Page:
A United Nations official on Saturday called for support towards availing sustainable, affordable and clean energy to help empower African women.
Frank Turyatunga, Deputy Regional Director at the UN Environment African Office, said that such support could enable them acquire opportunities to improve their lives.
“Since women bear the burden of energy poverty, their involvement is critical to the achievement of multiple Sustainable Development Goals (SDG’s),” Turyatunga said during a forum on innovative solutions to empower Africa women in energy sector.
The official called for financial and technical support to help them become entrepreneurs in sustainable energy.
He observed that affordable, clean, sustainable, reliable modern energy services and gender equality are a critical development-enabler for Africa by creating solutions to climate crisis.
“These are also essential for ensuring the global SDGs 2030 and African Union (AU) Agenda 2063 – The Africa We Want are achieved,” he added.
He noted that women face significant health and safety risks from household air pollution, carrying heavy fuel loads and lack of lighting.
Turyatunga noted that even though African women’s current participation in decision-making and policy processes as well as in the labor force in the energy sector is low, they are powerful agents of change in the transition to clean energy as sustainable energy entrepreneurs.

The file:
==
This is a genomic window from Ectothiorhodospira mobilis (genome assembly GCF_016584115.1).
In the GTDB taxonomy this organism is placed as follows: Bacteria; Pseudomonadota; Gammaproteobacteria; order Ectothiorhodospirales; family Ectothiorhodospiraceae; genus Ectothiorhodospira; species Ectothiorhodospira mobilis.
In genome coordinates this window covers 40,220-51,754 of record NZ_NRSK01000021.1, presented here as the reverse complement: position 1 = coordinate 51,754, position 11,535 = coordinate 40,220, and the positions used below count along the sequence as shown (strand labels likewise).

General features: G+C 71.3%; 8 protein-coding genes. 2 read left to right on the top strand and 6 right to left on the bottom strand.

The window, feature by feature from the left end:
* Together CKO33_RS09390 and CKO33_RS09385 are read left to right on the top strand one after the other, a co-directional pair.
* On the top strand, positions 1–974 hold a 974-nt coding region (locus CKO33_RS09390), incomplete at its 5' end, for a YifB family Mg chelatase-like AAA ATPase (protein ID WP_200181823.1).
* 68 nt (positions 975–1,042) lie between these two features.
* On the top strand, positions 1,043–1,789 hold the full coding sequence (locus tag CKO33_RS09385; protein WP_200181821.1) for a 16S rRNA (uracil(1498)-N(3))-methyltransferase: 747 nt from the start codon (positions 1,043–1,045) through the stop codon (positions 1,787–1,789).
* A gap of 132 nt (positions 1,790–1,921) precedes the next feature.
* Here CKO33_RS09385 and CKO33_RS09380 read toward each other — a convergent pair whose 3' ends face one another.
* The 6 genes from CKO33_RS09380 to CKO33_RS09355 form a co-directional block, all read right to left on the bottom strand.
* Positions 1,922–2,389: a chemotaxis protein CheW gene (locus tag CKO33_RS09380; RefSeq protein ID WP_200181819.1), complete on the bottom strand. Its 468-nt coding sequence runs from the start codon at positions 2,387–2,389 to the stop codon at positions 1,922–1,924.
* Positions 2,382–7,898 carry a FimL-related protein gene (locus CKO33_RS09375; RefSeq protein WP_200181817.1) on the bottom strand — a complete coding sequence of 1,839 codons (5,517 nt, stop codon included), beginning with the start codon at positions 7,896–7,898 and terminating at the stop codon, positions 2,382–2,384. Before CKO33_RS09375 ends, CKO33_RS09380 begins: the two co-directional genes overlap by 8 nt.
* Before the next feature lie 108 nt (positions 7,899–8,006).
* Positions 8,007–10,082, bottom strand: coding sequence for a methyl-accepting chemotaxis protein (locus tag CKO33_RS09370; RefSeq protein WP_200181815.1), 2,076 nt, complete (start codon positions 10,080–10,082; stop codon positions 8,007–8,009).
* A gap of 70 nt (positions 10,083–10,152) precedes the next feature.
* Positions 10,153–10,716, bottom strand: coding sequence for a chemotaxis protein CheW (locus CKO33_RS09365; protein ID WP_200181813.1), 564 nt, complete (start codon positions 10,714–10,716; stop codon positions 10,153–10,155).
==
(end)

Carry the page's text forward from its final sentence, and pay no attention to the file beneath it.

“Women can be essential drivers in avoiding future emissions and thereby actively contribute to climate change mitigation hence the need to exploit their potential as entrepreneurs,” he said.
The UN official called on the developing countries to deviate from “Business as Usual Scenario” and get a paradigm shift by providing innovative environmental solutions.
He told the countries to invest and promotes clean energy, energy efficiency, start innovative financing schemes and invest in education, research and development.
“The countries also need to improve on technology development and transfer, partner with the private sector to finance innovation and harmonize policies,” he added.
According to the World Health Organization, about 600,000 people die in the continent each year as a result of household air pollution and that about 60 percent of these victims are women.